Richard Wrights Black Boy depicts the different observations of the South and the North. In the South, Wright faces pre-depression and racism. In the North, Wright faces the conflicts from the Communist party. At the end of Black Boy, Wright quotes What had I got out of living in the city? What had I got out of living in the South? (Wright 452) Wrights thought of the South was that the South was a socially unreconstructed region where blacks who asserted their basic human rights invited punishment or death. Black Boy forces the reader to imagine the Southern life from a Negro point of view.
The perspective of the South is that the entire society is assembled to keep the Negro in his place. White society of the South restricts a black persons freedom of movement, discourages his ambition, and banishes the black person to a place of inferiority. In Black Boy, an elevator boy named Shorty invites a white man to kick him for a quarter. Shorty is a symbol of nothingness because he does not have any pride in himself and towards his race. Wright would rather die that have himself kicked. Wright marvels at the willingness of southern Negroes who control themselves, their hopes and dreams.
Black Boy states that the South is so dark that Wright wanders over the fact that the sun is still shining. Readers are felt free to make false charges on the South were forced to inspect the problems of race, oppression and class in the North. Due to segregation in the South, it was unthinkable for a black boy to become a writer. Wright learns that his people grope at the Southern life making them believe in a better world up North. Wright leaves the South so that he could engage himself with reality. Wrights reflections on the South ended with a quote, This was the culture from which I sprang, this was the terror from which I fled.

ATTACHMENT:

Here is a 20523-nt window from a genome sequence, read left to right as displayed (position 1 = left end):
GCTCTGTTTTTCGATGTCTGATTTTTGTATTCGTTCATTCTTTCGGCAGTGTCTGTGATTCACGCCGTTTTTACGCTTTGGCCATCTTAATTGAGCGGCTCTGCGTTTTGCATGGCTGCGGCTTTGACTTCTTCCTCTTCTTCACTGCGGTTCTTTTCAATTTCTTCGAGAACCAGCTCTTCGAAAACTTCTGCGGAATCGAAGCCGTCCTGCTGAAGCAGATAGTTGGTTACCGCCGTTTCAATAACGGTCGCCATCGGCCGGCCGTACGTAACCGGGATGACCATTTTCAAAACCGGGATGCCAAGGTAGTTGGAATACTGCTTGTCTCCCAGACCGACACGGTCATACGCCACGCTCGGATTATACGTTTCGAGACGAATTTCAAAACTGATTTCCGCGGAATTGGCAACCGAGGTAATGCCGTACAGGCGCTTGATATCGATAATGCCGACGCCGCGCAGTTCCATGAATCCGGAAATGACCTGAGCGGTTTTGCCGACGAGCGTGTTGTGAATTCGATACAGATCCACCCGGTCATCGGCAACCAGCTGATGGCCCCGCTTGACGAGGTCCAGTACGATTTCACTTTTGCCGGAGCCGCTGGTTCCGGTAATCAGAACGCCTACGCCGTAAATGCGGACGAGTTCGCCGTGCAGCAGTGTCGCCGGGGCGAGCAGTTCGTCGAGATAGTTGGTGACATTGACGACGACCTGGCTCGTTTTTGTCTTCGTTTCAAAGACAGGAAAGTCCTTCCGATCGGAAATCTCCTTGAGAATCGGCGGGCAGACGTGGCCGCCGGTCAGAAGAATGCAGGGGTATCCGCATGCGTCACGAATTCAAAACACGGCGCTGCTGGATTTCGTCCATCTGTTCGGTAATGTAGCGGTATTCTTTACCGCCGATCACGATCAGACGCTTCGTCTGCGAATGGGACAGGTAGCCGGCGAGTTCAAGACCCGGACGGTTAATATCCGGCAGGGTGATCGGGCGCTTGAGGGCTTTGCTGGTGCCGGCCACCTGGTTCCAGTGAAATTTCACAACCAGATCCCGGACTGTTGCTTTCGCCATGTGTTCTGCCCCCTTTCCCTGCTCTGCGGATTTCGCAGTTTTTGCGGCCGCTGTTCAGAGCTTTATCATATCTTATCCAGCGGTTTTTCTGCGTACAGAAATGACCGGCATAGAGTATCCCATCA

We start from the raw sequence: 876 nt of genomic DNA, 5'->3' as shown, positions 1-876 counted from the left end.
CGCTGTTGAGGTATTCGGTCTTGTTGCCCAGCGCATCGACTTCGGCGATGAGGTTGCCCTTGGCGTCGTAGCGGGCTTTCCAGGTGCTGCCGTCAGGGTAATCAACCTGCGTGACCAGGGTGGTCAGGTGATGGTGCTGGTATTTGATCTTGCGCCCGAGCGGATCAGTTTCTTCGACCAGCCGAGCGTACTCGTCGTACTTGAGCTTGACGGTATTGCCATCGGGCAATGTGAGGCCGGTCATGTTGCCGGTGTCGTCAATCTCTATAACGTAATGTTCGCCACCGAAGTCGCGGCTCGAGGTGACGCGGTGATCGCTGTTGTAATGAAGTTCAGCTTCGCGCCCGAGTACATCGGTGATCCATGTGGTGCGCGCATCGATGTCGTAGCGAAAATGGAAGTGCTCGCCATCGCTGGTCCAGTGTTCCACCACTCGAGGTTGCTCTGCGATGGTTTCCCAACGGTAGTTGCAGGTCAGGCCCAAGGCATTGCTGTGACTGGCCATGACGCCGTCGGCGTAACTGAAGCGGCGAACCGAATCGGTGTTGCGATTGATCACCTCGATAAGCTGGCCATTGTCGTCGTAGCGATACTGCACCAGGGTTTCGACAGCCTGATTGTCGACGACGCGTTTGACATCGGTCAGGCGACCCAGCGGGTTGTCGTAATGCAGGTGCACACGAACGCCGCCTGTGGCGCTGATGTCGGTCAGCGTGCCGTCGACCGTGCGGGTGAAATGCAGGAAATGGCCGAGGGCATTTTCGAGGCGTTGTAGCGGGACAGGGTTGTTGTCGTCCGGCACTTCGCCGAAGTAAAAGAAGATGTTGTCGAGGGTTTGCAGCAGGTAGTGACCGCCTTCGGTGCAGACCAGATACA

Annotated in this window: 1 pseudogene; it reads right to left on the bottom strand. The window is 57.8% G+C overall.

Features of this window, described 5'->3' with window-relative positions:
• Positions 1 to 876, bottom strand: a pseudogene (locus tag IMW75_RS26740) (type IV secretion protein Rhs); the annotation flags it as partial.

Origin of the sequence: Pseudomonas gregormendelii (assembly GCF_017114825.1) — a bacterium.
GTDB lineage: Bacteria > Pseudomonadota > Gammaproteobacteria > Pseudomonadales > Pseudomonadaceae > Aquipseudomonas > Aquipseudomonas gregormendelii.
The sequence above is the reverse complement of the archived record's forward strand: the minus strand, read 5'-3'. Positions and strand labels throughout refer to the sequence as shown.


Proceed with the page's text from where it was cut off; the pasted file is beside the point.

Wright 303) When Wright goes to Chicago, Wright did not go North with a sense of what he wanted to become. In the North, Wright faces the pressure of the Communist Party. In the Communist Party, the themes of black and white are less intense. The issue of black and white as a race continues but Wright notes, he now feels a different sort of tension, a different kind of in security. (Bloom 86) Wrights early experiences in the North were different of what had happened to him in the South. The North was transformed by the urban environment into clear ideas about the constrictions placed on human freedom in the North as well as in the South.
Although Wright was becoming well known for his writing, he still faced racism. While attending the New York Conference, Wright refused a room in a white only hotel in Harlem. (Wright 408) American Hunger seems to regret Wrights sense of rescue in the North. The Northern exposure shows the reader that there is no hiding places in regional differences. Black Boy challenges our stereotypical thinking of the South and the North. In the South, Wright shows how ignorance and racial discrimination lead to prejudice and self-hatred. Wright shows how Communists dominate intellectual communion and social contacts in the North.
At the end of Black Boy, Wright has a clear awareness that all the places where he experienced has threatened to diminish his spirit. Wrights Black Boy sends a message of optimism about the possibility of the black Southerners achieving a fulfilling sense of identity in America. He came like a sledgehammer, like a giant out of the mountain with a sledgehammer, writing with a sledgehammer(Bloom 123) Historian John Henrick Clarke stated this quote about Richard Wright. Wright wrote Black Boy whom creates a version of himself whose metaphor for survival and livelihood is false.